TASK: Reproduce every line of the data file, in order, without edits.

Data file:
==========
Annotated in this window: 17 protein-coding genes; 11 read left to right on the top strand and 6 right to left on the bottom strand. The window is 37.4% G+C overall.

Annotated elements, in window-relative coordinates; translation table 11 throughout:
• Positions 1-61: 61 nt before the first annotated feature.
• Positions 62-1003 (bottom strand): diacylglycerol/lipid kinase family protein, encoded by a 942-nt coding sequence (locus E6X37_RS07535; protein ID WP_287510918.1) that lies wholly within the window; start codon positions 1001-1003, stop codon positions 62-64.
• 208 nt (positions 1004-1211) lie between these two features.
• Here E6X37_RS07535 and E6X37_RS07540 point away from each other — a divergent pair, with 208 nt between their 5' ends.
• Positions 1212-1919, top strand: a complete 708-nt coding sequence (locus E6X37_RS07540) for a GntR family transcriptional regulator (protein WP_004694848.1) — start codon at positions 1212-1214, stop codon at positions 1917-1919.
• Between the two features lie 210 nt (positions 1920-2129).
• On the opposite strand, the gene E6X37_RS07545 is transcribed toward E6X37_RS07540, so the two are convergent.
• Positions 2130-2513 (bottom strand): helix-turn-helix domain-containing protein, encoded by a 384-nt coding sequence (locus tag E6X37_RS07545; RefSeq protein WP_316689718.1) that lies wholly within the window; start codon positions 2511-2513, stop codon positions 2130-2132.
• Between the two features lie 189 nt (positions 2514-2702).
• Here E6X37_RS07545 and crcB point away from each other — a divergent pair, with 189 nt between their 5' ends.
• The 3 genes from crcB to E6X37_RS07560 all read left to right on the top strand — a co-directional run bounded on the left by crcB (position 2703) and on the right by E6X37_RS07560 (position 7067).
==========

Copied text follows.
Annotated in this window: 17 protein-coding genes; 11 read left to right on the top strand and 6 right to left on the bottom strand. The window is 37.4% G+C overall.

Annotated elements, in window-relative coordinates; translation table 11 throughout:
• Positions 1-61: 61 nt before the first annotated feature.
• Positions 62-1003 (bottom strand): diacylglycerol/lipid kinase family protein, encoded by a 942-nt coding sequence (locus E6X37_RS07535; protein ID WP_287510918.1) that lies wholly within the window; start codon positions 1001-1003, stop codon positions 62-64.
• 208 nt (positions 1004-1211) lie between these two features.
• Here E6X37_RS07535 and E6X37_RS07540 point away from each other — a divergent pair, with 208 nt between their 5' ends.
• Positions 1212-1919, top strand: a complete 708-nt coding sequence (locus E6X37_RS07540) for a GntR family transcriptional regulator (protein WP_004694848.1) — start codon at positions 1212-1214, stop codon at positions 1917-1919.
• Between the two features lie 210 nt (positions 1920-2129).
• On the opposite strand, the gene E6X37_RS07545 is transcribed toward E6X37_RS07540, so the two are convergent.
• Positions 2130-2513 (bottom strand): helix-turn-helix domain-containing protein, encoded by a 384-nt coding sequence (locus tag E6X37_RS07545; RefSeq protein WP_316689718.1) that lies wholly within the window; start codon positions 2511-2513, stop codon positions 2130-2132.
• Between the two features lie 189 nt (positions 2514-2702).
• Here E6X37_RS07545 and crcB point away from each other — a divergent pair, with 189 nt between their 5' ends.
• The 3 genes from crcB to E6X37_RS07560 all read left to right on the top strand — a co-directional run bounded on the left by crcB (position 2703) and on the right by E6X37_RS07560 (position 7067).